Home | About MESA | Contact MESA | Seaweek | Site Resources | Marine Links | International News | MESA History
  International Marine Education    

International Pacific Marine Education Conference

Australian MESA members have been associated with international networking in marine education since 1990. One key outcome from this international networking is that Australia is now a leader in the rapidly developing network of marine educators around the Pacific Ocean.

The International Pacific Marine Educators Conference (IPMEC), held in Honolulu, Hawaii, in January 2007 was an important step in this process. For more details read the following reports and the article (below) by Andrew Vance.

IPMEC Background (pdf)
IPMEC 2007 Press Release (pdf)

Future Pacific Marine Educators conferences are being planned and other aspects of the developing network are taking shape. Contact Andrew Vance (IPMEC Organising Committee 2007-2008) Andrew.Vance@mgc.edu.au or Harry Breidahl (MESA International Committee Convener) nautilused@optusnet.com.au for further details.

MESA to join alliance of Pacific marine educators
Andrew Vance

IPMEC isn’t the most inspired acronym I have ever heard of; in fact it rather sounds like something you may swallow to bring up something you shouldn’t have drunk, but as a conference, IPMEC was definitely awe-inspiring. About 100 marine educators from 18 countries participated in the International Pacific Marine Educators Conference that kicked off Monday, Jan. 15, at the Ala Moana Hotel in Honolulu.

Representing MESA was myself (2006 Victorian representative) and Harry Breidahl (convener of MESA International Committee). I was there to drum up support for the 2008 Youth Coastal conference and presented on the success of the 2006 event and Harry presented on Beachcombing for his gelatinous passions, “the Pacific Ocean Blue Armada”.

Other Australian’s showing their support for the alliance were Leo Dutra, PhD candidate from the University of New England, who presented on Community-Based Coral Reef management in East Timor and Liz Murphy, manager of the World Ocean Forum, who demonstrated some fantastic web-conferencing technology that will help to link up marine educators from around the Pacific to promote best practice environmental education.

Also showing their support at the conference were Jane Breidahl and joining in via the web was Mark Rodrigue, Peter Johnson and the Parks Victoria gang who promoted their education resources for marine protected areas.

The conference ended Wednesday with the establishment of a Pacific network of marine educators designed to ensure the health of the Pacific and the communities that depend upon it. Below is a summary of the conference written by the conveners. I am proud to be a member of the steering committee for this exciting new alliance and hope that through this network, we can facilitate some real action in marine education and highlight the need for ocean stewardship across the Pacific.

Two speakers opened the conference: Wallace J. Nichols, senior research scientist for The Ocean Conservancy, and research associate, Department of Herpetology, California Academy of Sciences; and Ben Mikaere Namakin, environmental educator for the Conservation Society for Pohnpei.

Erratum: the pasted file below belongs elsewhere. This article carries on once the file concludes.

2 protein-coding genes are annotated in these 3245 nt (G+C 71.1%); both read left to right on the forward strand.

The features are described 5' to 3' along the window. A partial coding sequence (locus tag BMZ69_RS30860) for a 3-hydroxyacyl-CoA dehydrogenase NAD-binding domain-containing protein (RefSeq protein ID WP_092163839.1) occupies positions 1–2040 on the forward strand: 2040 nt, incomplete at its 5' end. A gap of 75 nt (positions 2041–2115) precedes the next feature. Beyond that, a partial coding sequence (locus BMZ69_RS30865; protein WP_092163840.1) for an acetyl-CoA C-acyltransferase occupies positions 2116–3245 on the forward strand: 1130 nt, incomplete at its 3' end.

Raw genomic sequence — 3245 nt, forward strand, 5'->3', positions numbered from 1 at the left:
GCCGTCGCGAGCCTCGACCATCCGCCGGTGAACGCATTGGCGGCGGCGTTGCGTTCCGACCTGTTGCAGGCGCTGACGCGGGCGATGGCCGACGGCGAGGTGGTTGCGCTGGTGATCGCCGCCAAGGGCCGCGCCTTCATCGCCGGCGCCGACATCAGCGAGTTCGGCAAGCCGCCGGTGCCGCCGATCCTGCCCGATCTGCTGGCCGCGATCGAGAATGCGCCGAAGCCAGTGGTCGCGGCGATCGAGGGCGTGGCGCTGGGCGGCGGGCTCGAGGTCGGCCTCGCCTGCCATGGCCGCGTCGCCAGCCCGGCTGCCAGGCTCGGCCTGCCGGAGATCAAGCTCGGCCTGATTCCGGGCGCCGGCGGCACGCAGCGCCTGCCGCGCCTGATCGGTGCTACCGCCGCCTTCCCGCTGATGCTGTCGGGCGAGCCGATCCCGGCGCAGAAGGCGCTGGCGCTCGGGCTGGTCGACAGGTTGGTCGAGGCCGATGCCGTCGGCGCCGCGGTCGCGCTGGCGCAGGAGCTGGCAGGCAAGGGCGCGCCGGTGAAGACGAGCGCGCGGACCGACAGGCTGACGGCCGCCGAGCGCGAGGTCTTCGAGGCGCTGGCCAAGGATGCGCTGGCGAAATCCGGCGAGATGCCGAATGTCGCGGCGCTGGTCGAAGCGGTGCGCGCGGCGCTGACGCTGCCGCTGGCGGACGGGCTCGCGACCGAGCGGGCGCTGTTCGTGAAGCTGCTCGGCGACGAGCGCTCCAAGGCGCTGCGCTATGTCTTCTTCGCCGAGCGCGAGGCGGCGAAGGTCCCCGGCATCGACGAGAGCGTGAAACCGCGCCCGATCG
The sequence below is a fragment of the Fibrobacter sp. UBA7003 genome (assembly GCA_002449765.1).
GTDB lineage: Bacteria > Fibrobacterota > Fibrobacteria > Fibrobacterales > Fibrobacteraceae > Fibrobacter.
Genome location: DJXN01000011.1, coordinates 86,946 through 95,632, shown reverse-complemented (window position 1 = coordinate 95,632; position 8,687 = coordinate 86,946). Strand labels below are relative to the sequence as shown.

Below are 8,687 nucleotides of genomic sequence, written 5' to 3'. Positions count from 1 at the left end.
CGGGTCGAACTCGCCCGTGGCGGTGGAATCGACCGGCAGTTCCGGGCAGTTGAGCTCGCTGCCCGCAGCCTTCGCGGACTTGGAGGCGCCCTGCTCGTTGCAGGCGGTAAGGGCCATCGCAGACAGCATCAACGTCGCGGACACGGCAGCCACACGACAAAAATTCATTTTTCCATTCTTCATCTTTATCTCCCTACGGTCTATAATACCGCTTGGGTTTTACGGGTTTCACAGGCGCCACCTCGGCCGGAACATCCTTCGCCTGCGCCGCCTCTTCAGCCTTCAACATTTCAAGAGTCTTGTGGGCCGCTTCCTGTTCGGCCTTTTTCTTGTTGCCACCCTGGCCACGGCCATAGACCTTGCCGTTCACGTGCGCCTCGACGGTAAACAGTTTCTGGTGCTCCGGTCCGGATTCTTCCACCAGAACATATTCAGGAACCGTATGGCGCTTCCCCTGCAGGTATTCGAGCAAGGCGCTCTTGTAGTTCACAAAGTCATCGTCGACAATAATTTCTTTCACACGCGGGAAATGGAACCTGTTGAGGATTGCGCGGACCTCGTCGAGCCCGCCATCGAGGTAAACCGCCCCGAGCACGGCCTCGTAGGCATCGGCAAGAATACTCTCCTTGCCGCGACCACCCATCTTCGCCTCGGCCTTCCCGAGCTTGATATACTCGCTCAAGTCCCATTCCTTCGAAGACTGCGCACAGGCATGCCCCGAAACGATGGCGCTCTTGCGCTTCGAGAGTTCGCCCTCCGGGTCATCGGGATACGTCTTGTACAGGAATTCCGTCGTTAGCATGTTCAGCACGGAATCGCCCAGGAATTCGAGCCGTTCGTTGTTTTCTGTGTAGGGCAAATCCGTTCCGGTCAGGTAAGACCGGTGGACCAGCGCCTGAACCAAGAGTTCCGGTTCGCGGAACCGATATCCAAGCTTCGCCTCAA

Nichols discussed OceanRevolution.org, while Namakin, who recently returned from a 15-campus tour of the United States, discussed climate change effects on natural resources and rights in the Pacific.

“Right now on our planet the combination of destructive forces facing our ocean, the expanding network of individuals committed to ocean conservation, the exponential growth in our knowledge of the ocean, and the rich array of communication and sharing tools at our fingertips make the time right for an Ocean Revolution: a fundamental shift in the way we understand and relate to the ocean,” said Nichols.

“OceanRevolution.org was created so youth can evolve and lead the way to a healthier relationship with the ocean. It links young people from all over the world in a growing, collaborative network of information sharing and mentoring by connecting environmental action to their computers.”

Namakin said that Pacific Islanders are blessed with natural resources from land and sea, “and everything we know relies upon them. Climate change is occurring worldwide, and it is having a massive impact on our watersheds, mangroves, rivers and reefs. .As a Pacific youth and environmental educator, what can I do to protect my rights to live with students and unique terrestrial and marine resources? What can we do to mobilize our students and fellow Pacific Islanders to help slow down the threats global warming presents to our local communities, local fishermen and farmers?”

The conference was hosted and sponsored by the Western Pacific Regional Fishery Management Council. It was originally scheduled to be held at and co-hosted by the University of the South Pacific in Suva, Fiji, but was relocated to Honolulu after the Dec. 5 coup in that country.

The webconference and webcast components of the conference were provided by the College of Exploration through the support of the NOAA Ocean Exploration Program and the National Marine Sanctuary Foundation. Funding to support speakers and scholarships to the conference were provided by the National Marine Educators Association and The Ocean Foundation.

The IPMEC Sustainable Seafood Reception Monday night at Nico's at Pier 38 was co-sponsored by the Western Pacific Regional Fishery Management Council and the World Ocean Network's Sustainable Actions Committee and Concert for the Oceans.


IPMEC web sites

About the Youth Coastal Conference

Parks Victoria education resources for marine protected areas

Search site

   Contact Web Manager © MESA 1999 - 2015
0.00000 secs   
     SpiderByte Web Design Top